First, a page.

I Am Something
(Fall 2010 - Volume 23, Number 3) By Angene Wilson
Four times a year for a number of years now the editor of WorldView magazine has emailed me the articles that will appear in the next issue. I read them and consider which one could be the basis of an interesting lesson plan. Probably because I had just attended a reunion of graduates from the high school where I taught in Liberia almost 50 years ago and met a former student who remembered and had used in his own teaching the local history booklet I assigned his 7th grade class to research and produce, the article that grabbed my mind and heart this time is “I am Something.”
The author, a currently serving volunteer in Ghana, tells about a woman she met who describes two 1960s Peace Corps teachers from who told her she could be something. This is a story not only about Peace Corps success in particular but teacher success in general. It is an apt and uplifting reminder about the importance of teachers as a new school year begins.
The shea butter conundrum is a story within the story that also has a more general application beyond work in so-called developing nations, raising the question: what is the role of machines, technology as opposed to the role of human beings in modern economic production? And one of my favorite Ghanaian proverbs comes to mind: “It is the human being that counts. I call cloth, it does not answer. I call gold, it does not answer. It is the human being that counts.”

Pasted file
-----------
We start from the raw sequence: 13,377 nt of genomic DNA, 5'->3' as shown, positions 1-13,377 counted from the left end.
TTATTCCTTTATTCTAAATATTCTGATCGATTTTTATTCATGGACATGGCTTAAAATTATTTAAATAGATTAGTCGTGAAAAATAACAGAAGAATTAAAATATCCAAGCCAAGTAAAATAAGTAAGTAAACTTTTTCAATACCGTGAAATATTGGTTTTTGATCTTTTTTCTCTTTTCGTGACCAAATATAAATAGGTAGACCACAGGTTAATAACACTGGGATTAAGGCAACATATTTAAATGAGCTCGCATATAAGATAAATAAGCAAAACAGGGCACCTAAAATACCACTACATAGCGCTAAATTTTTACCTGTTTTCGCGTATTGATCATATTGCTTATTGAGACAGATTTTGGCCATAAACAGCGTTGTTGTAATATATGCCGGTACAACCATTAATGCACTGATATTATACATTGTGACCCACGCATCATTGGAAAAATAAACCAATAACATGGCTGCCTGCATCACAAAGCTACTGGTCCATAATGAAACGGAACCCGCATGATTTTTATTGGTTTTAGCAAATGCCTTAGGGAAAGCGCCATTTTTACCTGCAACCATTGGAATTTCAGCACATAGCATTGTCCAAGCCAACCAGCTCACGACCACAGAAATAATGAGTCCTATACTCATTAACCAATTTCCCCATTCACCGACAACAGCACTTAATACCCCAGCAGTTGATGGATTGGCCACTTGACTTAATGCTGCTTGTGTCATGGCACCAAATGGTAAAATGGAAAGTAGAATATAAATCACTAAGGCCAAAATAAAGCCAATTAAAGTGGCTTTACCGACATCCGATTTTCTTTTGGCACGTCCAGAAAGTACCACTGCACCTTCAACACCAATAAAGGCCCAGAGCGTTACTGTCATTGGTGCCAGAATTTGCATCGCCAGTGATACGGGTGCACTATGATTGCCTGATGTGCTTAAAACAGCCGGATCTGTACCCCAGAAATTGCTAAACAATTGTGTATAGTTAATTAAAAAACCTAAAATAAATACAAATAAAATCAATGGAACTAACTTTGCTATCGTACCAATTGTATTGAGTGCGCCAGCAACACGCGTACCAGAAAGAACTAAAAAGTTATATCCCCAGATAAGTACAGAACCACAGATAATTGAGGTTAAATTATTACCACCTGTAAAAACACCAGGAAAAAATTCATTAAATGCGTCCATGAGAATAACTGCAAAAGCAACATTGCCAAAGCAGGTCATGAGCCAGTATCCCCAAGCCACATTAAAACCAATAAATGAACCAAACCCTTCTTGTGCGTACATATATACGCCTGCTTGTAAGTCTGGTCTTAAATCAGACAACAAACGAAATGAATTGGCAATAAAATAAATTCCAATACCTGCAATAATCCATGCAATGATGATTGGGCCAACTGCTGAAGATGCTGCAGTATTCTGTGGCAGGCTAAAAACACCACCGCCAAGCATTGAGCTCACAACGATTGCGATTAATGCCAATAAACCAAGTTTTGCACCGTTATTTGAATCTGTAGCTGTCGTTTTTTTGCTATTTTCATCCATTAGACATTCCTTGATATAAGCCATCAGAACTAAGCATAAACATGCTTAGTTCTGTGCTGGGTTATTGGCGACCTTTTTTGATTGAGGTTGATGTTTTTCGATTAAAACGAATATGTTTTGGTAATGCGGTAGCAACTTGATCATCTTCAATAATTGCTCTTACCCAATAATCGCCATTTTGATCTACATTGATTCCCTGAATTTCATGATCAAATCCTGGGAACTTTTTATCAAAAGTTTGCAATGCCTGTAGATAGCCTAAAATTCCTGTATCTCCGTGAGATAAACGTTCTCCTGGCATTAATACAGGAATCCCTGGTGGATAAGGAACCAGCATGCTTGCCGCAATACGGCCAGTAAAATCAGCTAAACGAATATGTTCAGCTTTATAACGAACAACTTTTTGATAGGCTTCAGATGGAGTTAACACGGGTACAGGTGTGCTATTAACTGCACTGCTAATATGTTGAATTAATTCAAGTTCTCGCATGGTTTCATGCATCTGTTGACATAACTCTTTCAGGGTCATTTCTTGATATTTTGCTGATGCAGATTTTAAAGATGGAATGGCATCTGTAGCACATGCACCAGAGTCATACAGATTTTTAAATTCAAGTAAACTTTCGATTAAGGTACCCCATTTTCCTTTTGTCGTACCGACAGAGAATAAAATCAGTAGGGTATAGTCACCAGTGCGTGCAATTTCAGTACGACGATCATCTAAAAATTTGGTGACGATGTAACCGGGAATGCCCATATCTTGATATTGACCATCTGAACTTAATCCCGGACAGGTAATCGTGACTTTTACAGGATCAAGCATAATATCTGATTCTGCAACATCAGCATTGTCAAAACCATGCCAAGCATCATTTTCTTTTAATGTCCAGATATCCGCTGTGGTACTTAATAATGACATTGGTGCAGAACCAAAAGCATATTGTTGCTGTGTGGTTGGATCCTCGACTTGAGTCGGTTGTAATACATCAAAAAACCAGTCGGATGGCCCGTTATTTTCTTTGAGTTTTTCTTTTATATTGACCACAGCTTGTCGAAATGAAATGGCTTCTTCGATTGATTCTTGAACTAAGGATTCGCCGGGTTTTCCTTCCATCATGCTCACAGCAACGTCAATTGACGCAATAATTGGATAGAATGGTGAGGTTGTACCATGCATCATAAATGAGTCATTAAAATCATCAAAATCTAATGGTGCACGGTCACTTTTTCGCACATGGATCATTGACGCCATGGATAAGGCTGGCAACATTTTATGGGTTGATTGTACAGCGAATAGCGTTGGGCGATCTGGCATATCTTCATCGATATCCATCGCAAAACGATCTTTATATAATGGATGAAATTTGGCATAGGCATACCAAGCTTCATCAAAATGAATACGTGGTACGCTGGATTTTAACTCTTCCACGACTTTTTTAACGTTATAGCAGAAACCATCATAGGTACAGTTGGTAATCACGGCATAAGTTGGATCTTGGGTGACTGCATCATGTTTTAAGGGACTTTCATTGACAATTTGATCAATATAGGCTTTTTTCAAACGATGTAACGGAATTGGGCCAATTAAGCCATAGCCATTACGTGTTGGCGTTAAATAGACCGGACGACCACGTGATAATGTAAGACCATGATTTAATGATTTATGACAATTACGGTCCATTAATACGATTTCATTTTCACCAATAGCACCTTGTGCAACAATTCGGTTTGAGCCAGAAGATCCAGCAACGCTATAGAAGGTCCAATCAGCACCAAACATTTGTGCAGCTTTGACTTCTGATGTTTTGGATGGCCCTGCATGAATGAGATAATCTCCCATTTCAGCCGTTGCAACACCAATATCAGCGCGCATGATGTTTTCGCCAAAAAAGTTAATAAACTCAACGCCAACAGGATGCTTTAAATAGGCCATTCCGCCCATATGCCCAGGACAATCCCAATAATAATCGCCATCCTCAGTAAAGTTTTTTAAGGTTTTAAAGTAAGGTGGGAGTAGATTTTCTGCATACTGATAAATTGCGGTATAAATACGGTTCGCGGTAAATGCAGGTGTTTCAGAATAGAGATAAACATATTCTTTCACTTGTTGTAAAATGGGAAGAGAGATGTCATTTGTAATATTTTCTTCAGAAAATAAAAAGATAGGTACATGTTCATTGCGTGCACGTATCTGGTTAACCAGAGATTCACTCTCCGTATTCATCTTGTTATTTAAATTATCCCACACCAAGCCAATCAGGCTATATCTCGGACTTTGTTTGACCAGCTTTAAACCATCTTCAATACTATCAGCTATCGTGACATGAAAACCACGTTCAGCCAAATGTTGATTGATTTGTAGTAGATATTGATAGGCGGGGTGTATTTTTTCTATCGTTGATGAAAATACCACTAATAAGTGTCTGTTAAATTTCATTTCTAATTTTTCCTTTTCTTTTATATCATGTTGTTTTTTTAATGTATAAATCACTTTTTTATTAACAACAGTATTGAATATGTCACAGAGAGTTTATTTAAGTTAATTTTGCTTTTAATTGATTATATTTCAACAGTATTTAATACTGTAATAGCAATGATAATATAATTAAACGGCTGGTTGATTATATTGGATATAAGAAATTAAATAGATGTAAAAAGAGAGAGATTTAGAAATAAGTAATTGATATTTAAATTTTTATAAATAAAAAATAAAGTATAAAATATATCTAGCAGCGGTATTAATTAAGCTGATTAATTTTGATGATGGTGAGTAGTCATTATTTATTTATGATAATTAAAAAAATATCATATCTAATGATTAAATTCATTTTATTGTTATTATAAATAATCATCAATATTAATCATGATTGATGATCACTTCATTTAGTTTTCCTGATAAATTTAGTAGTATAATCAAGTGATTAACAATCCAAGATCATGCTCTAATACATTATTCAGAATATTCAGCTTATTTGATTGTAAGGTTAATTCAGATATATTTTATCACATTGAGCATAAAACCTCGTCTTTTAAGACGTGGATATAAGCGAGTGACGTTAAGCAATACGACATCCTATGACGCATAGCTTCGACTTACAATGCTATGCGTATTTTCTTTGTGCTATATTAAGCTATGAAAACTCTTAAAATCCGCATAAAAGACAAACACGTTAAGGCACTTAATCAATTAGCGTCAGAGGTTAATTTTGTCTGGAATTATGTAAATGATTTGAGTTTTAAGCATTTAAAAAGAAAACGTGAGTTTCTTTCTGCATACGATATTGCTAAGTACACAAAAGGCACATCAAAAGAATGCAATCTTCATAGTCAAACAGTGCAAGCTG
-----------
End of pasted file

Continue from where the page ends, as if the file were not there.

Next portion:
My ideas for using the article may not fit into your curriculum – and you will have others — but do read the story.
Article in the Fall 2010 WorldView magazine:
- “I Am Something” by Maria Karlya
- Could an English class read this article and then interview adults and ask them about favorite and appreciated teachers? Maybe the result could be a video production? Could individual students write about teachers the students had in earlier grades who were influential? Maybe these could be written as actual letters to the teachers.
- Ask students to express in their own words the moral of each story and share and refine those. Then ask students to write their own story based on one.
- Could a social studies class focus on the shea butter conundrum and consider the roles of machines and technology and people in 21st century societies? Do they have to be in opposition? Can we have high tech and high touch? A couple ideas for research by students: use of cell phones in African countries, use of robots in Japan, social networking via technology in the U.S. Since the technology is now available perhaps the class could come up with questions to discuss with a class in another country or another part of our country.
- Ask students to research development strategies and to find successful projects to highlight. Remember one moral of the shea butter conundrum: ask the people involved. Look at NGO websites such as Oxfam, Heifer Project. Consider then involving students in a Peace Corps Partnership Project.